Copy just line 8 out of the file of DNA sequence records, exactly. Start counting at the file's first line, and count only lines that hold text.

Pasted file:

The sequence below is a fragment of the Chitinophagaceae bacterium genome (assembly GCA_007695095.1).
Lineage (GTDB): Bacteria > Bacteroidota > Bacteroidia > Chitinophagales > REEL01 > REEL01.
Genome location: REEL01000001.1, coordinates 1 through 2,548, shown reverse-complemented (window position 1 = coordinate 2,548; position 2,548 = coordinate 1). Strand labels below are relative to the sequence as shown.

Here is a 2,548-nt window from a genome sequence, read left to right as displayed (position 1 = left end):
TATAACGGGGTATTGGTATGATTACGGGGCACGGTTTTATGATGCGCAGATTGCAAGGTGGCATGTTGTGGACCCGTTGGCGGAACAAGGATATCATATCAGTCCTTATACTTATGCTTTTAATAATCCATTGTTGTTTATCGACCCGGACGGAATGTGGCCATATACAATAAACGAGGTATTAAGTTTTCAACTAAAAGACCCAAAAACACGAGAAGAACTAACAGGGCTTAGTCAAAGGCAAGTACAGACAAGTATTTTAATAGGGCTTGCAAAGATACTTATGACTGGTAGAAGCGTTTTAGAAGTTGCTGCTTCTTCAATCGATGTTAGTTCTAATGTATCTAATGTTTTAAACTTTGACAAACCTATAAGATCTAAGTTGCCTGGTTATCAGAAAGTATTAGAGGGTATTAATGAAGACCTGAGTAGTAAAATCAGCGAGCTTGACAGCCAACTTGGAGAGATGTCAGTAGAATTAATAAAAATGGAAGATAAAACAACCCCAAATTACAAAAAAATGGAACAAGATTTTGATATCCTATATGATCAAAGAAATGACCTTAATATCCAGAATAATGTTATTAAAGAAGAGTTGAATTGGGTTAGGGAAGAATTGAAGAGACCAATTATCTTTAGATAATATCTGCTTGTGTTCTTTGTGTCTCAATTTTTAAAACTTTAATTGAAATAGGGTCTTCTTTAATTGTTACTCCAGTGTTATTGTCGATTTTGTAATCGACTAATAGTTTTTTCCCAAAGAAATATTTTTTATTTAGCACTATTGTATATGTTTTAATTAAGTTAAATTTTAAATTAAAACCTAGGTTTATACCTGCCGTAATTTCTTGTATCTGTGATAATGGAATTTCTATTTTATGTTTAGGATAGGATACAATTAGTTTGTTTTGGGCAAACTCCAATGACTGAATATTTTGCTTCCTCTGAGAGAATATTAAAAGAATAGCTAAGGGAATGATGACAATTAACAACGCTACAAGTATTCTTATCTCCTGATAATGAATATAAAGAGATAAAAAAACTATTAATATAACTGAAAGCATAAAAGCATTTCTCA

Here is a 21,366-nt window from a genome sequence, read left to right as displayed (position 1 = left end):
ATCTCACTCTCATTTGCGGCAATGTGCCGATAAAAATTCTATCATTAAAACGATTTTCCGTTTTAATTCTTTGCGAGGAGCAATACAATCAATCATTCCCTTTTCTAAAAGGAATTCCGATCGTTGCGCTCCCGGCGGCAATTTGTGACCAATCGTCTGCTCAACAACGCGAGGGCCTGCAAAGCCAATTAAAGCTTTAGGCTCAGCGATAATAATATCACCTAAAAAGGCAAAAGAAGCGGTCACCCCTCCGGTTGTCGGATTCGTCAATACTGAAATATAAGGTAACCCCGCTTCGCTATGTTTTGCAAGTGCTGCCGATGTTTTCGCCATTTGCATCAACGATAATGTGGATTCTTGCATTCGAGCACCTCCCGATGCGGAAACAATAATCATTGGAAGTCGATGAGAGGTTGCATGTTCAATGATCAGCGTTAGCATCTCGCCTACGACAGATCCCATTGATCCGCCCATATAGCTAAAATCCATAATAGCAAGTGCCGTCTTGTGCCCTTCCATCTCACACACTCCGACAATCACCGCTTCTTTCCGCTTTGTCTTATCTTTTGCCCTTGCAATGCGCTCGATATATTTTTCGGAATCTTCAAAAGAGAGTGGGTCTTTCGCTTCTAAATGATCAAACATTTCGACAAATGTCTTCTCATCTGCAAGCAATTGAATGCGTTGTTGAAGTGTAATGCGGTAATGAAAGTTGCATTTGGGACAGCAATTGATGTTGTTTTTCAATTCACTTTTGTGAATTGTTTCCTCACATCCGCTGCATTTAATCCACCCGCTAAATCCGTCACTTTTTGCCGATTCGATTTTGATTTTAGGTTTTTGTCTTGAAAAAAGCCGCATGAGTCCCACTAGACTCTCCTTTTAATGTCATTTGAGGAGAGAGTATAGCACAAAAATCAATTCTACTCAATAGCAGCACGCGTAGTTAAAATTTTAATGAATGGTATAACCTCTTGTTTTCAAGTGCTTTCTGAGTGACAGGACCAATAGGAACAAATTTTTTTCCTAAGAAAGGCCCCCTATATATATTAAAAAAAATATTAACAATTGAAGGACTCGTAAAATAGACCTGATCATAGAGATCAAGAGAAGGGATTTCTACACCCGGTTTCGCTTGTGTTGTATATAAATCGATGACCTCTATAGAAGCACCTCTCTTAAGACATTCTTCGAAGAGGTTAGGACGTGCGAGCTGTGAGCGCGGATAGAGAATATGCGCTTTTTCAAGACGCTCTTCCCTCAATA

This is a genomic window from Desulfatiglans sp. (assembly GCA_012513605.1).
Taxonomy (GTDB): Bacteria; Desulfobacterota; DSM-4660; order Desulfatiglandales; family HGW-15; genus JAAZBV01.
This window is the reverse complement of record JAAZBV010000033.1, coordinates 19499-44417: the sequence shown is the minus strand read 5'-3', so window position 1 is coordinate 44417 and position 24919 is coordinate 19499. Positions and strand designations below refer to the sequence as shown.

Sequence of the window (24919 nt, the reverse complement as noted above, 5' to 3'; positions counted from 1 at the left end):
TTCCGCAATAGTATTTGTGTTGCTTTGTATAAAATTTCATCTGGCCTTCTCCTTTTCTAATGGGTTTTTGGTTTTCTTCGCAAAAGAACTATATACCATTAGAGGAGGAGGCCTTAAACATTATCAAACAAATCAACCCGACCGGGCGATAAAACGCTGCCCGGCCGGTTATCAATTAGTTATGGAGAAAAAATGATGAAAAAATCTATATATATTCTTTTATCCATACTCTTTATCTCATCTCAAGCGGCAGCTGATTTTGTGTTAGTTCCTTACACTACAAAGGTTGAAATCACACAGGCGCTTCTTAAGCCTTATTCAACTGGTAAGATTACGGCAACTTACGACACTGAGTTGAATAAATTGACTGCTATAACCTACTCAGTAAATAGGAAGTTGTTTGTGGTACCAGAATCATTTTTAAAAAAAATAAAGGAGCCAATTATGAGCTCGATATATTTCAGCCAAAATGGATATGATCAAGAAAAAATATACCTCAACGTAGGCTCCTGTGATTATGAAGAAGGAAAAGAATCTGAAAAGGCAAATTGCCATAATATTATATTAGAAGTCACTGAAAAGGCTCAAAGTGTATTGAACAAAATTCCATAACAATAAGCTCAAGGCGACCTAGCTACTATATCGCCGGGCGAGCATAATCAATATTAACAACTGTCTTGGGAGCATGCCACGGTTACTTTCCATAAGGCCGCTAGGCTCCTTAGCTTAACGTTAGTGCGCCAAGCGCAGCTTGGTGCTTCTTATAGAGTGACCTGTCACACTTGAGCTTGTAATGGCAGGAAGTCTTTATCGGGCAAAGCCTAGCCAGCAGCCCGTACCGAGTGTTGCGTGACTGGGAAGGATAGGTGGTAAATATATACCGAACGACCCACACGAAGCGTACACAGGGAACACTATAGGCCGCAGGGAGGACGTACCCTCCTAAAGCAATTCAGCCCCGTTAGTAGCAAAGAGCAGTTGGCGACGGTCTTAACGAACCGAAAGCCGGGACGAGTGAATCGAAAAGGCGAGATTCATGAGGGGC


This is a genomic window from Desulfatiglans sp. (assembly GCA_012513605.1).